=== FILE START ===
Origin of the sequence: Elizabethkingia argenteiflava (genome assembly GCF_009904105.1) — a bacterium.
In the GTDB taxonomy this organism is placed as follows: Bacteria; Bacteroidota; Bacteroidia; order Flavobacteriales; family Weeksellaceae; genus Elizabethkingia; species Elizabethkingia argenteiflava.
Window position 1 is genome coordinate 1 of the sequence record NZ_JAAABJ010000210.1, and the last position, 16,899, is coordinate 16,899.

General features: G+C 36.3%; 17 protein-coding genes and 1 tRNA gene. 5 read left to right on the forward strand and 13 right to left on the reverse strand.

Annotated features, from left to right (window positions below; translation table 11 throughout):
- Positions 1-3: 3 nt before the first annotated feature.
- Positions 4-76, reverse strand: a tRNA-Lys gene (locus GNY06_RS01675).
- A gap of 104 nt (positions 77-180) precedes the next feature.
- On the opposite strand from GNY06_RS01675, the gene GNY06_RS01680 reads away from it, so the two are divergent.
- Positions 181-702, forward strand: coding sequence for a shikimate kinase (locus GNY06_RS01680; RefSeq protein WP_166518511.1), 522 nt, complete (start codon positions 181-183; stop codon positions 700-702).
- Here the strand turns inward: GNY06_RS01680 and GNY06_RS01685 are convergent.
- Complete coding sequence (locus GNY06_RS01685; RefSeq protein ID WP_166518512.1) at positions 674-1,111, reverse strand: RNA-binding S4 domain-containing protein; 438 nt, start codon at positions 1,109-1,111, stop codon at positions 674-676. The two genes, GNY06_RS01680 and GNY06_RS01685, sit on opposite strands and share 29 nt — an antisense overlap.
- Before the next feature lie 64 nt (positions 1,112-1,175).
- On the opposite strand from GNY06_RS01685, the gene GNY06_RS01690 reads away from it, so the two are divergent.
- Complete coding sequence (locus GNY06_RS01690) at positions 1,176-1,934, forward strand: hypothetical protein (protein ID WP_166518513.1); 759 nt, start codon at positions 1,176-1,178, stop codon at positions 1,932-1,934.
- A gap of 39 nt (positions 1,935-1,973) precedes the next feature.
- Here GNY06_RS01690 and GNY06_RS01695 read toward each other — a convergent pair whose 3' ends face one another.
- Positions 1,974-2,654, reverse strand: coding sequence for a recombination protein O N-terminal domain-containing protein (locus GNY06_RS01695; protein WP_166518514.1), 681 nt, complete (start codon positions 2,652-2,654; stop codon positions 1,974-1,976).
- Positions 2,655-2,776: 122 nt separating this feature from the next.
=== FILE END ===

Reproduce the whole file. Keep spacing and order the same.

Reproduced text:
Origin of the sequence: Elizabethkingia argenteiflava (genome assembly GCF_009904105.1) — a bacterium.
In the GTDB taxonomy this organism is placed as follows: Bacteria; Bacteroidota; Bacteroidia; order Flavobacteriales; family Weeksellaceae; genus Elizabethkingia; species Elizabethkingia argenteiflava.
Window position 1 is genome coordinate 1 of the sequence record NZ_JAAABJ010000210.1, and the last position, 16,899, is coordinate 16,899.

General features: G+C 36.3%; 17 protein-coding genes and 1 tRNA gene. 5 read left to right on the forward strand and 13 right to left on the reverse strand.

Annotated features, from left to right (window positions below; translation table 11 throughout):
- Positions 1-3: 3 nt before the first annotated feature.
- Positions 4-76, reverse strand: a tRNA-Lys gene (locus GNY06_RS01675).
- A gap of 104 nt (positions 77-180) precedes the next feature.
- On the opposite strand from GNY06_RS01675, the gene GNY06_RS01680 reads away from it, so the two are divergent.
- Positions 181-702, forward strand: coding sequence for a shikimate kinase (locus GNY06_RS01680; RefSeq protein WP_166518511.1), 522 nt, complete (start codon positions 181-183; stop codon positions 700-702).
- Here the strand turns inward: GNY06_RS01680 and GNY06_RS01685 are convergent.
- Complete coding sequence (locus GNY06_RS01685; RefSeq protein ID WP_166518512.1) at positions 674-1,111, reverse strand: RNA-binding S4 domain-containing protein; 438 nt, start codon at positions 1,109-1,111, stop codon at positions 674-676. The two genes, GNY06_RS01680 and GNY06_RS01685, sit on opposite strands and share 29 nt — an antisense overlap.
- Before the next feature lie 64 nt (positions 1,112-1,175).
- On the opposite strand from GNY06_RS01685, the gene GNY06_RS01690 reads away from it, so the two are divergent.
- Complete coding sequence (locus GNY06_RS01690) at positions 1,176-1,934, forward strand: hypothetical protein (protein ID WP_166518513.1); 759 nt, start codon at positions 1,176-1,178, stop codon at positions 1,932-1,934.
- A gap of 39 nt (positions 1,935-1,973) precedes the next feature.
- Here GNY06_RS01690 and GNY06_RS01695 read toward each other — a convergent pair whose 3' ends face one another.
- Positions 1,974-2,654, reverse strand: coding sequence for a recombination protein O N-terminal domain-containing protein (locus GNY06_RS01695; protein WP_166518514.1), 681 nt, complete (start codon positions 2,652-2,654; stop codon positions 1,974-1,976).
- Positions 2,655-2,776: 122 nt separating this feature from the next.